Violet Jessop: The Unsinkable
Nicknamed “Miss. Unsinkable” Violet Jessop was an Irish-Argentine stewardess, nurse and memoirist. She survived 3 tragedies occurring on the White Star Line, including the sinking of the RMS Titanic. Her parents were Irish immigrants who moved to Argentina where Violet was born. She had 8 siblings, and the family were devout Catholics. Violet cheated death from an early age, after beating an illness that made doctors give her weeks to live. Even worse, 6 of her 8 siblings died in childhood. After her father’s death, her mother became a stewardess and the family moved to Britain. Violet followed in her mother footsteps and became a stewardess as well. She was at first considered too young and beautiful to be a stewardess. They thought she would distract crew and passengers alike, but Violet stopped wearing makeup and wore unfashionable clothes. Then, shipping lines hired her. She did, however, receive at least 3 marriage proposals while working aboard ships.
Joining the White Star Line
Violet didn’t want to join the White Star Line at first. The weather and tales of demanding passengers pushed her away from joining. However, Violet did sign onto White Star eventually, becoming a stewardess. She claimed to have liked the Americans aboard Olympic, the White Star Line ship she joined in the early 1910s, as they treated her well.
Violet was working on Olympic when the ship collided with the Hawke, damaging the ship severely. This incident delayed Titanic’s construction. This was the first White Star Line accident that involved Violet.
The event hurt no one and the injured ship hobbled to the coast. The Hawke was a warship, but both ships became gravely damaged. Most of Olympic’s disfigurement occurred below the waterline. This incident required extensive repair on both of them. It was one of the first signs of impending tragedy in the White Star Line, but it was a sign ignored.
Violet joins Titanic
Violet next signed onto Titanic. Once aboard, Violet recalled how new the Titanic smelt compared to the year old Olympic. Like many other crew members on Titanic, Violet had previously worked on Olympic. She was convinced by family and friends to join onto the liner’s crew. Violet greatly admired Titanic’s builder, Thomas Andrews. She remembers Andrews always being bright and friendly, no matter how tired he was. All seemed well on the voyage until April 14th, 1912.
On April 14th, Violet was resting in her bed when Titanic hit the iceberg. She was not asleep, but much rather drowsy and comfortably resting in a trace like state. Violet, once ordered up to deck, began to help passengers into lifeboats. However, she did remember the sense of calm that most people in the ship felt right after the collision. Violet was meant to act as example for non-English speaking passengers. Violet behaved well, although it was extremely cold that night. She recalls it as,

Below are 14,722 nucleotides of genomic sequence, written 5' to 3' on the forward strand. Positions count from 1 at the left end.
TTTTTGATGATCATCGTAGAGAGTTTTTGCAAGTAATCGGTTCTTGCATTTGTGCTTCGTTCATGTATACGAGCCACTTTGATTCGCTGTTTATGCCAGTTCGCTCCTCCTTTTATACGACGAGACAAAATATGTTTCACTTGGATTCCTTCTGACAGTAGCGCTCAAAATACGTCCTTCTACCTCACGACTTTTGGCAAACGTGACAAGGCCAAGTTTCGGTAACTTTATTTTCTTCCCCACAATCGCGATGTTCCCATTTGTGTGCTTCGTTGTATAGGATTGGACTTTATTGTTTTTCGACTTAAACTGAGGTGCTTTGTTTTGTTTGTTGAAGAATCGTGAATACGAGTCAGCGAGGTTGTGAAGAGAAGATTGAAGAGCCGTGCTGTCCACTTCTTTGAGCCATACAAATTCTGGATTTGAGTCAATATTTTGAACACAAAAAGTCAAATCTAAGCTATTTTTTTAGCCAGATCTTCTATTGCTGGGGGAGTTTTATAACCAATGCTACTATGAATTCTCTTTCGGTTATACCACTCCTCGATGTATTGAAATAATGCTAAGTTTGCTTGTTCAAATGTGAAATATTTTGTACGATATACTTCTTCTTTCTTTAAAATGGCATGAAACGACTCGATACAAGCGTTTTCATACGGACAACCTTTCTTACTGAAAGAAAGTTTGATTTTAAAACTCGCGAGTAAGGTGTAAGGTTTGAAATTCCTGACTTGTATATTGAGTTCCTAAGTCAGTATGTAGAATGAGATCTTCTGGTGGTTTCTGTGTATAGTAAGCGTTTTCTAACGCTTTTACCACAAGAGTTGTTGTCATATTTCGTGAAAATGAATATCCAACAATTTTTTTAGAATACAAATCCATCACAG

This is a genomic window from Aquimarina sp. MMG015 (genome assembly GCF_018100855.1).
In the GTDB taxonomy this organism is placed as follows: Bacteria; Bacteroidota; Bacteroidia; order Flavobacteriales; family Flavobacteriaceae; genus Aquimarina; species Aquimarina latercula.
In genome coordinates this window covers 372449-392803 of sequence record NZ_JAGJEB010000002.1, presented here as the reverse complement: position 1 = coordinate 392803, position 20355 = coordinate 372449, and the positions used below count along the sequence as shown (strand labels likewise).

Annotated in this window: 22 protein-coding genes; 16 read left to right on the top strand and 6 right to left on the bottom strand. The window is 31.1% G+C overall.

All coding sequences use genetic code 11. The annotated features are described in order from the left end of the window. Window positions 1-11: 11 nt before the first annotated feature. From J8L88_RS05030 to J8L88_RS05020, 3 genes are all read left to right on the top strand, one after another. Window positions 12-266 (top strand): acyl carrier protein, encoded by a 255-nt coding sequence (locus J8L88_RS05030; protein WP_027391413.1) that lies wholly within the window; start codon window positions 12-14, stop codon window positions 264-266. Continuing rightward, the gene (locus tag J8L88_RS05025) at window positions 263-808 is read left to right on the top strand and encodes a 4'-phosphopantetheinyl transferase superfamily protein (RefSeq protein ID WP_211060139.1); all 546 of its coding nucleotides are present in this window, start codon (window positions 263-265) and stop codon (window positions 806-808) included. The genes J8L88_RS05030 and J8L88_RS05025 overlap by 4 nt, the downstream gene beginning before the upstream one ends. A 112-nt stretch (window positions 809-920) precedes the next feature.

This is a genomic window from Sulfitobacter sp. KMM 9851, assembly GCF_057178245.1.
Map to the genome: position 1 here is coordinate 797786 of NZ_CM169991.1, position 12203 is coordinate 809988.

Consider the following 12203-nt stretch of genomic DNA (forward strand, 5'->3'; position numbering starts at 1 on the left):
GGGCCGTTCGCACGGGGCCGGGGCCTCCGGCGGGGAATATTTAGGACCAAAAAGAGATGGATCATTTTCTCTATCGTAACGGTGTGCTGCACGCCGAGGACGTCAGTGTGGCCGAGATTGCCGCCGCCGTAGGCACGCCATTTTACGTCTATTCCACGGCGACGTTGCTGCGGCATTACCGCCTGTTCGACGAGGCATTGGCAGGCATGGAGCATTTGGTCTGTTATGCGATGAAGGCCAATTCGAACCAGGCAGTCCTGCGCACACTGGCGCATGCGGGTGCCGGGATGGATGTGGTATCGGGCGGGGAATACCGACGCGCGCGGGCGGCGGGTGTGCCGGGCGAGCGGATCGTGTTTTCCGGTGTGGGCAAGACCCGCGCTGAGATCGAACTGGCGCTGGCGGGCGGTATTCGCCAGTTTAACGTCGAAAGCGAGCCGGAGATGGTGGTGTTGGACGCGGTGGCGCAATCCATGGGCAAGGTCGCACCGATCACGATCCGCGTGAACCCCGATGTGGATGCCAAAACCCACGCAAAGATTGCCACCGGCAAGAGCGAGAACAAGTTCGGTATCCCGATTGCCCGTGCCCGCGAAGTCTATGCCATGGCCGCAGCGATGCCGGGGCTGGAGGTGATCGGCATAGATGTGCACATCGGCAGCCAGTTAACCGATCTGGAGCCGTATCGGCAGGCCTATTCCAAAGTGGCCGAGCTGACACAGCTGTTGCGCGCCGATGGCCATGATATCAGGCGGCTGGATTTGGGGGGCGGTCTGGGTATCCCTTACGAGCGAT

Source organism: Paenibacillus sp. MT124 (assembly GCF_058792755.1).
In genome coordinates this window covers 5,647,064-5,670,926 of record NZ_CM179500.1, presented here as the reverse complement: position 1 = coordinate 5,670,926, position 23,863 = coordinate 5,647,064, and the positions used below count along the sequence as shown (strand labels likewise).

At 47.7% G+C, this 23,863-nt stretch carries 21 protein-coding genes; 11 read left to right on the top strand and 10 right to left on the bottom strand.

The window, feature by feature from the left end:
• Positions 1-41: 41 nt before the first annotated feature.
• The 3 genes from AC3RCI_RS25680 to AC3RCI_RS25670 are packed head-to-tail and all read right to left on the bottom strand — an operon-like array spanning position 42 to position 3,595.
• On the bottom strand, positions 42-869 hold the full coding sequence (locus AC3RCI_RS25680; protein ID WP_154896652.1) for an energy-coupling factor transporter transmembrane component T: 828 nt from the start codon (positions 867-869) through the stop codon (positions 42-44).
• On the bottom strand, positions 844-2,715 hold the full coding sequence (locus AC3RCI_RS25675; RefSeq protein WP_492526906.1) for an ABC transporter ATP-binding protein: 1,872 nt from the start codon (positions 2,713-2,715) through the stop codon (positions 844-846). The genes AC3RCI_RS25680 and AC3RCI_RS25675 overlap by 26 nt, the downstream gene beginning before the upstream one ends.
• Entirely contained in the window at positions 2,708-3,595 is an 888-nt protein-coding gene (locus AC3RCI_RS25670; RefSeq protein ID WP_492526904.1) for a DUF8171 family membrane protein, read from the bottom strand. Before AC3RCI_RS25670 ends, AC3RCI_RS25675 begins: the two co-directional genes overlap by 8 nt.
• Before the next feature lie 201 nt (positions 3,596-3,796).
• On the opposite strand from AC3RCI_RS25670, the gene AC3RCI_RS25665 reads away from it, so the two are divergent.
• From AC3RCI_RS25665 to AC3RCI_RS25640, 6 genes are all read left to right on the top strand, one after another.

“Little wisps of mist like tiny fairies wafted gently inboard from the sea and made my face clammy.”
Violet Jessop stayed aboard until given a baby and told to watch over the child. Then ordered to enter a lifeboat, Violet boarded lifeboat number 16. Lifeboat 16 is not as memorable as other lifeboat stories, but passenger Carla Andersen remembers that the boat was quite unsteady. After floating on the ocean for hours, rescue arrived. The Carpathia rescued Violet and she brought the baby aboard. While on Carpathia, the child’s mother then grabbed the baby and ran off. Violet’s testimony of the baby is the only information we have on the child. She did not tell anyone of the baby until 1970.
Violet was training to be a nurse before she signed on with Britannic. Britannic, which was safer than the Titanic, was initially supposed to be a commercial liner. However, when WW1 started, it never was. No one quite knows why Britannic sank, but it is most believed to have been a German mine. After the collision, everyone on board had an instant reaction. Violet recalled this was very different from the sinking of the Titanic.
She was sure to remember her toothbrush. Losing it the last time on Titanic upset her greatly. While on boat deck, Violet entered into an nearly empty lifeboat and it lowered quickly. However, Britannic’s crew lowered lifeboats too early, and the ship’s stern rose quickly. The propellers kept spinning, dicing up everything from men to lifeboats to luggage into bloody chunks of meat and wood. The propeller hit Violet’s head when the suction pulled her boat into the horrifying scene. She claimed it was her heavy auburn hair that saved her. She suffered a head injury, but survived the sinking of the Britannic. However, due to the injury, she lost a lot of hair and wore a reddish wig in her later years.
Violet Jessop was nearly completely bald by the time she was first interviewed in 1970. The incident also caused the nurse her terrible headaches that she suffered from throughout the rest of her life.
Violet Jessop’s incredible stories of surviving shipwrecks earned her the nickname Miss. Unsinkable. Violet died in 1971 due to heart failure after settling in Suffolk. The nurse lived a quiet life after serving on a multitude of ships after the sinking of the Britannic. She worked for such a long time, although she did have some fears about the size of the liners. She has said, “I did not like big ships… I was secretly afraid.”